I'm a believer in growth stocks. As an analyst for our Motley Fool Rule Breakers service, I think you should be a believer, too. But even I have to admit some growth stories are bogus, hence this regular series. We'll be taking a closer look at many of the market's great growth stocks to see which of them show real, numerically relevant signs of sustainability.

Next up is Western Refining (NYSE: WNR), a regional oil refiner who does the bulk of its business in the west and mid-Atlantic. If you're unfamiliar with how refining works, just know that it's the process of transforming oil into fuel for cars, trucks, and jets.

In simpler terms: Each time you stop at a gas station to fill up, chances are you're doing business with an oil refiner.

Foolish facts


Western Refining

CAPS stars (5 max)


Total ratings


Percent bulls


Percent bears


Bullish pitches

179 out of 186

Highest rated peers

Husky Energy, E.ON AG, CVR Energy (NYSE: CVI)

Data current as of Sept. 18.

In the wake of multiple drilling disasters in the Gulf of Mexico, Fools are treating Western as if it were the Ivory soap of oil refining: 99 and 44/100% pure.

"A speculative bet that the hurricane season will limit refinery capacity enough to give the remaining functioning refiners some pricing power to raise their profits. The location of [Western's] refineries are relatively safe and none are in the gulf area," wrote CAPS All-Star investor Beorn10 in July.

Another All-Star Fool, DarthMaul09, responded to that pitch by pointing out Western simply looks cheap. That's still true today. Western trades for less than its tangible book value yet produced positive return on equity in its most recent quarter, a market-beating combination, according to research performed by NYU professor Aswath Damodaran.

The elements of growth


Last 12 Months



Normalized net income growth




Revenue growth




Gross margin




Receivables growth




Shares outstanding

88.3 million

88 million

67.8 million

Source: Capital IQ, a division of Standard & Poor's. NM = not material.

These aren't great numbers, obviously. At least there's improvement. Let's review:

  • Revenue growth has returned after a brutal 2009 in which BP's troubles in the Gulf spilled onto not just marine wildlife but also other refiners. A new year has allowed Western to set itself apart.
  • Gross margin and receivables growth is inconsistent, which is a problem.
  • The good news? Although normalized net income is down over the past year, Western recorded a profit in its most recent quarter.

Competitor and peer checkup


Normalized Net Income Growth (3 years)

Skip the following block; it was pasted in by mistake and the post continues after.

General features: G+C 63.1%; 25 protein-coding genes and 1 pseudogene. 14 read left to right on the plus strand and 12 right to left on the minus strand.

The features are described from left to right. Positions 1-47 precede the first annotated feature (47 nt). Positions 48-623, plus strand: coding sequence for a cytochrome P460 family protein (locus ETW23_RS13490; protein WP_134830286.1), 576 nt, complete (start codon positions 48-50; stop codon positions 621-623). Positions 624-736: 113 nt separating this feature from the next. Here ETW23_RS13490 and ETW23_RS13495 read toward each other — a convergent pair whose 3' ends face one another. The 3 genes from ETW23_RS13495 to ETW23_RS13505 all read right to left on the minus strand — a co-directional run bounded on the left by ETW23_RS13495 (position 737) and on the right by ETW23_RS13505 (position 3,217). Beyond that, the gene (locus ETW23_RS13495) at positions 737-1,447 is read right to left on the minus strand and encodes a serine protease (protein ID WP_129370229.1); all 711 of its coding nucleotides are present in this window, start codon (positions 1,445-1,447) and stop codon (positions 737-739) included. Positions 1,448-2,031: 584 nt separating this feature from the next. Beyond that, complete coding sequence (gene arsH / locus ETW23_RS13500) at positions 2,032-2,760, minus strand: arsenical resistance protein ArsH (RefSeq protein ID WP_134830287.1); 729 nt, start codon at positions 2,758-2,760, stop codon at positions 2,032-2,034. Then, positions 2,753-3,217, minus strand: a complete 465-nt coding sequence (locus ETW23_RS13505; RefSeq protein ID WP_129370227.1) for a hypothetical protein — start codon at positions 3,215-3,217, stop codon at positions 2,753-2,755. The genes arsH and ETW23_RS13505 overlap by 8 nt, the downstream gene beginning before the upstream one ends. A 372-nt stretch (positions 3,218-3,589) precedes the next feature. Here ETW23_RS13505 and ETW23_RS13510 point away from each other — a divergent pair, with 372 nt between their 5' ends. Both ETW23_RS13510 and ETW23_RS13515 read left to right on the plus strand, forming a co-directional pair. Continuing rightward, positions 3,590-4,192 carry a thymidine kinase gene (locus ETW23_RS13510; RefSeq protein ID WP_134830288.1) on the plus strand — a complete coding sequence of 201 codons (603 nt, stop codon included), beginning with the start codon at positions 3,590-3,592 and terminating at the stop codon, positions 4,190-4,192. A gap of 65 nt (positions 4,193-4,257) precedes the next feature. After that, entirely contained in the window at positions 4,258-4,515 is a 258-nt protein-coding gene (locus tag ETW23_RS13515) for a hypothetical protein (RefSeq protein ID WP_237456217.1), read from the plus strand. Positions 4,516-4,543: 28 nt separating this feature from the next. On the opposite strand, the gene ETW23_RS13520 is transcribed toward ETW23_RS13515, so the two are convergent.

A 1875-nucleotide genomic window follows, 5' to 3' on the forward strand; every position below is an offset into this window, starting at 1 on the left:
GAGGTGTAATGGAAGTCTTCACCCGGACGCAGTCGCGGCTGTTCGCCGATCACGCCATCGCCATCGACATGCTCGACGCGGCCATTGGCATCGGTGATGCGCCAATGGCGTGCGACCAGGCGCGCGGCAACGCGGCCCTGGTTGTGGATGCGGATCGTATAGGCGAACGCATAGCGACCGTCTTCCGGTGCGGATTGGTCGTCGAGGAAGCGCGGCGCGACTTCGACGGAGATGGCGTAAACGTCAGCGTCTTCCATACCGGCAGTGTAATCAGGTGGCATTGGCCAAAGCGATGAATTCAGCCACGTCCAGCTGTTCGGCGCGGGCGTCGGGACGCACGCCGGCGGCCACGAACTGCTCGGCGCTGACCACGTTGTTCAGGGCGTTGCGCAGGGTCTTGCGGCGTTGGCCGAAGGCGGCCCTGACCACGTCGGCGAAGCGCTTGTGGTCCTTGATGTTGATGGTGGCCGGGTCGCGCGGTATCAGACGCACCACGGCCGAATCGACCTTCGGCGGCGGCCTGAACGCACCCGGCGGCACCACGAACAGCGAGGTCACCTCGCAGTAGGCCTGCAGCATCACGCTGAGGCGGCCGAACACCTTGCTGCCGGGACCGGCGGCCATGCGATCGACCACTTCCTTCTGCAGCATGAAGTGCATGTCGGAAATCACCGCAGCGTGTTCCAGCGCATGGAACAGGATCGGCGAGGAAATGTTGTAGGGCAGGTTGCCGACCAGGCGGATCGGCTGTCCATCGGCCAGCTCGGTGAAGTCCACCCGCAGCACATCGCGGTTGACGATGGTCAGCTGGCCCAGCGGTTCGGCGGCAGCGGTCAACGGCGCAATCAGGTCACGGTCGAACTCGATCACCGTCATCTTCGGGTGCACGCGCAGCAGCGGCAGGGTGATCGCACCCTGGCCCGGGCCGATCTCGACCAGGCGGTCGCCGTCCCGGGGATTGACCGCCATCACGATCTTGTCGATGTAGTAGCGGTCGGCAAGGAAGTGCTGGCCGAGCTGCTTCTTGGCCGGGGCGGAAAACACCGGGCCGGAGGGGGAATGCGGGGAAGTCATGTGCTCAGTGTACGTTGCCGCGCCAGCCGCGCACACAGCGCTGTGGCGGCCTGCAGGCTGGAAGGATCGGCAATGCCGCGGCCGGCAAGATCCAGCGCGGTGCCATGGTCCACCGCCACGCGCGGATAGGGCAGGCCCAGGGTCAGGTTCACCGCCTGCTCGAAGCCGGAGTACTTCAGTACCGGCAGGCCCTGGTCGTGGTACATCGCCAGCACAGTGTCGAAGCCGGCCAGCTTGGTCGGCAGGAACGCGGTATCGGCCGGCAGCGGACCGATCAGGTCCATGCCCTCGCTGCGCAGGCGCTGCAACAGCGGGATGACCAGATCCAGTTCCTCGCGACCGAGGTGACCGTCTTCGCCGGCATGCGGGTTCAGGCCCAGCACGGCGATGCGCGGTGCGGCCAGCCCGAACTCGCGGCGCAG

Chevron (NYSE: CVX)


ConocoPhillips (NYSE: COP)


CVR Energy


Hess Corp. (NYSE: HES)


Sunoco (NYSE: SUN)


Valero Energy (NYSE: VLO)


Western Refining


Sources: Capital IQ. Data current as of Sept. 18. NM = not material.

None of Western's competitors or peers is doing well, and that's strangely good. Why? Because it means market forces more than management may have contributed to the most recent downturn.

Fortunately, we've seen improvement recently. Returns on capital and equity have turned positive. Also, looking at history, we know Western is capable of producing outrageous growth. Normalized net income soared 198% in 2005 and 57.7% in 2006.

Grade: Unsustainable
Even so, we're testing for sustainable growth, and Western hasn't yet proven it can deliver. I think it's possible that Western will gush profits within the next year or two, but it's equally possible a cyclical downturn in oil would punish today's investors.

My guess is that DarthMaul09 is right. Western Refining is too cheap to ignore right now, but the growth story could end within a year or two. I'm therefore picking Western as a one-year outperform in my CAPS portfolio.

Now it's your turn to weigh in. Do you like Western Refining at these levels? Would you make it one of our 11 o'clock stocks? Let the debate begin in the comments box below, and when you're done, click here to get today's 11 o'clock portfolio pick.

You can also ask Tim to evaluate a favorite growth story by sending him an email, or replying to him on Twitter.

True to its name, The Motley Fool is made up of a motley assortment of writers and analysts, each with a unique perspective; sometimes we agree, sometimes we disagree, but we all believe in the power of learning from each other through our Foolish community.

Chevron is a Motley Fool Income Investor pick. Try any of our Foolish newsletter services free for 30 days.

Fool contributor Tim Beyers is a member of the Motley Fool Rule Breakers stock-picking team. He didn't own shares of any of the companies mentioned in this article at the time of publication. Check out Tim's portfolio holdings and Foolish writings, or connect with him on Twitter as @milehighfool. You can also get his insights delivered directly to your RSS reader. The Motley Fool is also on Twitter as @TheMotleyFool. Its disclosure policy thinks Monty Python is sustainably funny.